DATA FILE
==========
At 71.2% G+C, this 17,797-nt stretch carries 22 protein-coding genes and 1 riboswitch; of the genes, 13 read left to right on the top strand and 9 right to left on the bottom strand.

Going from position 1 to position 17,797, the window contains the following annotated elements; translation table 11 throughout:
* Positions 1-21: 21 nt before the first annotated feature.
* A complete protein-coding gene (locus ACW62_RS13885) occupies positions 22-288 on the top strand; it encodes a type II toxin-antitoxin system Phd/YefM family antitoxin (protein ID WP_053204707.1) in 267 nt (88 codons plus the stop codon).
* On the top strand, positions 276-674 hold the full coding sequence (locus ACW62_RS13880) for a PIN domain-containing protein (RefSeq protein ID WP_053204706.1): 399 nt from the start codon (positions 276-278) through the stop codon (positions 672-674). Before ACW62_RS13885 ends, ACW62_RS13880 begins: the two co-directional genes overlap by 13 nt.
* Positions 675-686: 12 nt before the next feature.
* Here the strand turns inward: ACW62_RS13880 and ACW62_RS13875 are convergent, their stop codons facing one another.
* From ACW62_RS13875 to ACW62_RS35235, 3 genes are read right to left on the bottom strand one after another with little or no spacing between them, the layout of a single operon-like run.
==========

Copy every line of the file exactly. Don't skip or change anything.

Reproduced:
At 71.2% G+C, this 17,797-nt stretch carries 22 protein-coding genes and 1 riboswitch; of the genes, 13 read left to right on the top strand and 9 right to left on the bottom strand.

Going from position 1 to position 17,797, the window contains the following annotated elements; translation table 11 throughout:
* Positions 1-21: 21 nt before the first annotated feature.
* A complete protein-coding gene (locus ACW62_RS13885) occupies positions 22-288 on the top strand; it encodes a type II toxin-antitoxin system Phd/YefM family antitoxin (protein ID WP_053204707.1) in 267 nt (88 codons plus the stop codon).
* On the top strand, positions 276-674 hold the full coding sequence (locus ACW62_RS13880) for a PIN domain-containing protein (RefSeq protein ID WP_053204706.1): 399 nt from the start codon (positions 276-278) through the stop codon (positions 672-674). Before ACW62_RS13885 ends, ACW62_RS13880 begins: the two co-directional genes overlap by 13 nt.
* Positions 675-686: 12 nt before the next feature.
* Here the strand turns inward: ACW62_RS13880 and ACW62_RS13875 are convergent, their stop codons facing one another.
* From ACW62_RS13875 to ACW62_RS35235, 3 genes are read right to left on the bottom strand one after another with little or no spacing between them, the layout of a single operon-like run.